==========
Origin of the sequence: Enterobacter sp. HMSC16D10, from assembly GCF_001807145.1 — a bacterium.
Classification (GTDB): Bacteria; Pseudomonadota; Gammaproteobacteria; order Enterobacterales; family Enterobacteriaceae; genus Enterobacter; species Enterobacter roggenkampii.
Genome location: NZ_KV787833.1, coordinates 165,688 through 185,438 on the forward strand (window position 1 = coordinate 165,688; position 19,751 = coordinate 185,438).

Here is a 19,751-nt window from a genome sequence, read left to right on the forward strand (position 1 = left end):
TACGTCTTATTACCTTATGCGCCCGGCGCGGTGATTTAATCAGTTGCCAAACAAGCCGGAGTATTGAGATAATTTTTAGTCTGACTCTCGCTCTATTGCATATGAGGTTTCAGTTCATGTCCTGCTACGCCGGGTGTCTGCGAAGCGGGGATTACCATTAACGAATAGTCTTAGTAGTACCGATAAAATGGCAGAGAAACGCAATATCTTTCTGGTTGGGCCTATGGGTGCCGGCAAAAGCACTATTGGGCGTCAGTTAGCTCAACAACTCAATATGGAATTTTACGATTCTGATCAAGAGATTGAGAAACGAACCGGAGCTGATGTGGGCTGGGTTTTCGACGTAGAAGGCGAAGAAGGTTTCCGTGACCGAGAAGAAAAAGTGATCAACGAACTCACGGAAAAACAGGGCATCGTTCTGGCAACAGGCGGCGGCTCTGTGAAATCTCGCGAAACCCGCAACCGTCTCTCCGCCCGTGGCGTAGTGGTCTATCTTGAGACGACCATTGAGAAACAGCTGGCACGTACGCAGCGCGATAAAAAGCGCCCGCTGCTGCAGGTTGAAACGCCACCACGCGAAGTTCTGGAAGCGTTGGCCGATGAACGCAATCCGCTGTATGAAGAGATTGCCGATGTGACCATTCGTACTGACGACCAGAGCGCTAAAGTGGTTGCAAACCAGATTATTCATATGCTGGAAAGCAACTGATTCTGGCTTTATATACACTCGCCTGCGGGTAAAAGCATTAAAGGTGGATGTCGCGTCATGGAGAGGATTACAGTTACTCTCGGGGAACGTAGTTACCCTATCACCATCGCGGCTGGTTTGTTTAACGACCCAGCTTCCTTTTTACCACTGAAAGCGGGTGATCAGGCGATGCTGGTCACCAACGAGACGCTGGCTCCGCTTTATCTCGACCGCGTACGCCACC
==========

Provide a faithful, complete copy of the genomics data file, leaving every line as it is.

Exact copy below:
Origin of the sequence: Enterobacter sp. HMSC16D10, from assembly GCF_001807145.1 — a bacterium.
Classification (GTDB): Bacteria; Pseudomonadota; Gammaproteobacteria; order Enterobacterales; family Enterobacteriaceae; genus Enterobacter; species Enterobacter roggenkampii.
Genome location: NZ_KV787833.1, coordinates 165,688 through 185,438 on the forward strand (window position 1 = coordinate 165,688; position 19,751 = coordinate 185,438).

Here is a 19,751-nt window from a genome sequence, read left to right on the forward strand (position 1 = left end):
TACGTCTTATTACCTTATGCGCCCGGCGCGGTGATTTAATCAGTTGCCAAACAAGCCGGAGTATTGAGATAATTTTTAGTCTGACTCTCGCTCTATTGCATATGAGGTTTCAGTTCATGTCCTGCTACGCCGGGTGTCTGCGAAGCGGGGATTACCATTAACGAATAGTCTTAGTAGTACCGATAAAATGGCAGAGAAACGCAATATCTTTCTGGTTGGGCCTATGGGTGCCGGCAAAAGCACTATTGGGCGTCAGTTAGCTCAACAACTCAATATGGAATTTTACGATTCTGATCAAGAGATTGAGAAACGAACCGGAGCTGATGTGGGCTGGGTTTTCGACGTAGAAGGCGAAGAAGGTTTCCGTGACCGAGAAGAAAAAGTGATCAACGAACTCACGGAAAAACAGGGCATCGTTCTGGCAACAGGCGGCGGCTCTGTGAAATCTCGCGAAACCCGCAACCGTCTCTCCGCCCGTGGCGTAGTGGTCTATCTTGAGACGACCATTGAGAAACAGCTGGCACGTACGCAGCGCGATAAAAAGCGCCCGCTGCTGCAGGTTGAAACGCCACCACGCGAAGTTCTGGAAGCGTTGGCCGATGAACGCAATCCGCTGTATGAAGAGATTGCCGATGTGACCATTCGTACTGACGACCAGAGCGCTAAAGTGGTTGCAAACCAGATTATTCATATGCTGGAAAGCAACTGATTCTGGCTTTATATACACTCGCCTGCGGGTAAAAGCATTAAAGGTGGATGTCGCGTCATGGAGAGGATTACAGTTACTCTCGGGGAACGTAGTTACCCTATCACCATCGCGGCTGGTTTGTTTAACGACCCAGCTTCCTTTTTACCACTGAAAGCGGGTGATCAGGCGATGCTGGTCACCAACGAGACGCTGGCTCCGCTTTATCTCGACCGCGTACGCCACC